Anisosticta novemdecimpunctata (Linnaeus, 1758)
A widespread species occurring throughout Europe north to Norway, Sweden and Finland. It is the only species of the genus found in the U.K. It is widespread and common across England and Wales north to the Scottish borders including Anglesey and the Isle of Wight but not on Man. A species of wetland vegetation, very dependent upon and localized by this habitat; reservoirs, lakes, ponds, river margins and salt marshes. Adults occur from late March, depending on season, and remain common until late summer. They overwinter in stems of Reed mace (Typha) or Reeds (Phragmites) and can often be found under matted leaves at the base of the stems. Also among leaf litter, tussocks or under debris in appropriate situations. On warm days from early spring they may be seen on flowers, especially umbels. Both larvae and adults feed on aphids and other soft insects. Full grown-fourth instar-larvae are a common sight in late May and June. The very broad and convex pupae, beige with extensive dark markings, may be found on stems, sometimes inside, and leaves during June and July. Fresh adults are brightly coloured but this fades later in the year to buff or light broom. Overwintered adults display the bright colouration.
Typically coloured forms are immediately recognizable but the strength of the spots varies and they are sometimes fused so that specimens may look very much darker. With a little experience the overall appearance will become obvious irrespective of the size or fusion of the spots or the strength of the ground colour. There is no fully melanic form.
3-5mm. Elongate- oval, with the elytra weakly dilated towards the rear. Upper surface glabrous. Head yellow, darkened between and behind the eyes, finely punctured and microsculptured. Eyes notched on front margin behind antennal insertion. Antennae almost as long as width of head, with a three segmented, gradual club. Terminal segment truncate. Mandibles bidentate at apex. Pronotum transverse, broadest at middle and with evenly rounded sides. Side margins finely raised. Front angles acute and strongly produced forward. Hind margin strongly sinuate and produced backwards for middle half. Evenly and quite strongly punctured and microsculptured. With six black marks which may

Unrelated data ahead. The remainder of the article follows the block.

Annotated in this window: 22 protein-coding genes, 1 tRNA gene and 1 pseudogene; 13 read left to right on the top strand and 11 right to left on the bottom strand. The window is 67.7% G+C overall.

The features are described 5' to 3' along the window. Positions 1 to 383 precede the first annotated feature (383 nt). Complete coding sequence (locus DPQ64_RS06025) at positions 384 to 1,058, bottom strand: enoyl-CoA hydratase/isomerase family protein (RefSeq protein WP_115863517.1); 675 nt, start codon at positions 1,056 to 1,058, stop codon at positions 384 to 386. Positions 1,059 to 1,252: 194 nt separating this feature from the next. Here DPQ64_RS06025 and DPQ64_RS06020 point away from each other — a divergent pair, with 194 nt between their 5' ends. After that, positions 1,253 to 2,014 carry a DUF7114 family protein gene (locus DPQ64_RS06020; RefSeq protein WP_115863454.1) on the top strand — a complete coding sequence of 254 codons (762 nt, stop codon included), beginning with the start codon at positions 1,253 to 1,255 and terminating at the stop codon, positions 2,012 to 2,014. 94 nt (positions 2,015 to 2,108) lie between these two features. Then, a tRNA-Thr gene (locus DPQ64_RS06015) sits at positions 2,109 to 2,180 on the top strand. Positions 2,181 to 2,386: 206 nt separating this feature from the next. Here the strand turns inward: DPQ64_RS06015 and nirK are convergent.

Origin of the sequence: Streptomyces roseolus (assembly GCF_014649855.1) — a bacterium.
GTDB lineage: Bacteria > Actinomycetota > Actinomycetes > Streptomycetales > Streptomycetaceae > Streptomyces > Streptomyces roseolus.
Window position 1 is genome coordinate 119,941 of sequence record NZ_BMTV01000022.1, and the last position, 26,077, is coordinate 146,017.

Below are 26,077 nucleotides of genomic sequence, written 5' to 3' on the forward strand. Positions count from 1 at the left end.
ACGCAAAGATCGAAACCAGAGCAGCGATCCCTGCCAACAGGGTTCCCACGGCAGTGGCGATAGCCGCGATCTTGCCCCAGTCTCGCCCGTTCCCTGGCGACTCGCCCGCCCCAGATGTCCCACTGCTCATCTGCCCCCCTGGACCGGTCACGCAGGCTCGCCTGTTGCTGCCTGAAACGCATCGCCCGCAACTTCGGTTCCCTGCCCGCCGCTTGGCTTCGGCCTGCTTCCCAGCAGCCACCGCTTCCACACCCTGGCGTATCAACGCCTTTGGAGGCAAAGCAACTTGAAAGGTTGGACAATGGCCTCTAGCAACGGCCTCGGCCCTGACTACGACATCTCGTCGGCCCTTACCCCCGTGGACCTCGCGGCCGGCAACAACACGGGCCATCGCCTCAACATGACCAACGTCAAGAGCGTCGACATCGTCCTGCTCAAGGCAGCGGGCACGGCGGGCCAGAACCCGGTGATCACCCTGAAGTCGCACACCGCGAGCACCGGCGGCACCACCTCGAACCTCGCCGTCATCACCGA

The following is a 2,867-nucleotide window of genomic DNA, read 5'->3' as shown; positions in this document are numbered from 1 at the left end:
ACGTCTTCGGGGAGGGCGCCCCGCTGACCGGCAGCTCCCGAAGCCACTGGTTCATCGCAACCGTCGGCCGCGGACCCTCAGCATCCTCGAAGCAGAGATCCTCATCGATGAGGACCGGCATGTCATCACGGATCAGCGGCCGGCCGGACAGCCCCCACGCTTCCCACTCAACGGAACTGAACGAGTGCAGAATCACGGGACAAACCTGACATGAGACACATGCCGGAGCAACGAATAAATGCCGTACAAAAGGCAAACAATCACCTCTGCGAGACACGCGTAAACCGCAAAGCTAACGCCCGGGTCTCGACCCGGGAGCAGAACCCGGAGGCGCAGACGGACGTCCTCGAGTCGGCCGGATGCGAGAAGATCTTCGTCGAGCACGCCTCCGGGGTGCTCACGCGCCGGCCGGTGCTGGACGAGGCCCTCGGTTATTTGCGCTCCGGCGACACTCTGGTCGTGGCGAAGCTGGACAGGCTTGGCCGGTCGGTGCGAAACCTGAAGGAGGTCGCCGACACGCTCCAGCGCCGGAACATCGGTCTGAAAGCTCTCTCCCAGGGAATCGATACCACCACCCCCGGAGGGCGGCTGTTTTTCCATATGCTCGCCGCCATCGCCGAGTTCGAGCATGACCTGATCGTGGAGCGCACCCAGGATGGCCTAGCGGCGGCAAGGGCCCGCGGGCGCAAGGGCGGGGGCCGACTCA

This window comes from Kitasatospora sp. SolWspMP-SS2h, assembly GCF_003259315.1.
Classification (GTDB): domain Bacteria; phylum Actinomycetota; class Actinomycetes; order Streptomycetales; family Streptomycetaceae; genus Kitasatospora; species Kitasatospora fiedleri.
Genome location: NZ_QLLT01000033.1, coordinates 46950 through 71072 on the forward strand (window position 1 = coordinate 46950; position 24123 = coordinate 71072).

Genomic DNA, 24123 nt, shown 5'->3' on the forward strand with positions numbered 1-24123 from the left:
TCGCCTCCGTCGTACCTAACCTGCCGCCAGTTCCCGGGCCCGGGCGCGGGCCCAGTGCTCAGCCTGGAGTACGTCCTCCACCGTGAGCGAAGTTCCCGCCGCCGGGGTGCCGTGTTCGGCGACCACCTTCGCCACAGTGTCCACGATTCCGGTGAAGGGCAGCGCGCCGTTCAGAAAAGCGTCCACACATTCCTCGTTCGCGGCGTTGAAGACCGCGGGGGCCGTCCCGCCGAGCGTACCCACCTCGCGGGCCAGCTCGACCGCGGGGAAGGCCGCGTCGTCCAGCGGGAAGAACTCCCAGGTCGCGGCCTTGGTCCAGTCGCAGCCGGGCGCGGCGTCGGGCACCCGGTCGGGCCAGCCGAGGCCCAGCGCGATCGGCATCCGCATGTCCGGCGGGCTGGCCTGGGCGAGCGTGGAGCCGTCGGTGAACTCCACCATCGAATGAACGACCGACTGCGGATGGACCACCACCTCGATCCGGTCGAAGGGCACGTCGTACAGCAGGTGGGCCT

be variously fused. Elytra punctured a little more strongly than pronotum. Each with nine black marks plus one common to both at the scutellum. Underside mostly black; prosternal and elytral epipleura, front margin of prosternum and lateral margins of abdominal segments yellow. Finely pubescent throughout. Metasternum obtusely angled between hind coxae. Front margin of the first sternite bordered. Coxae black, legs otherwise yellow. Basal segments of tarsi strongly lobed. Terminal segment long and gradually expanded to apex. Claws dark, smooth and very weakly toothed at apex.
-Ground colour brownish with the head and a large mark on each side of the thoracic segments dark.
-Tubercles on abdomen all the same dark colour.
-Terminal abdominal segment smoothly rounded or weakly angled; not produced.
-Suture on front of head capsule smoothly rounded at sides and obliquely angled at top.
-Meso- and metathoracic segments each with a single seta bearing protuberance low down on lateral margin.
Anisosticta Dejean, 1836
A genus of four Palaearctic and Neactic species typically occurring in wetlands.
Anisosticta bitrangularis (Say, 1824.) Occurs across Canada from Labrador to Western Alaska and south to Mexico.
Anisosticta borealis Timberlake, 1943. N.W. Canada and Alaska.
Anisosticta novemdecimpunctata (Linnaeus, 1758) Palaearctic, including the U.K.
Anisosticta strigata (Thunberg, 1795). Northern Europe and east to Siberia.
More rounded shape.
Elytral markings distinctive, with between 4-14 spots.
More rounded shape.
Elytra always bright yellow.
Elytral markings distinctive, with 20-22 discrete black spots.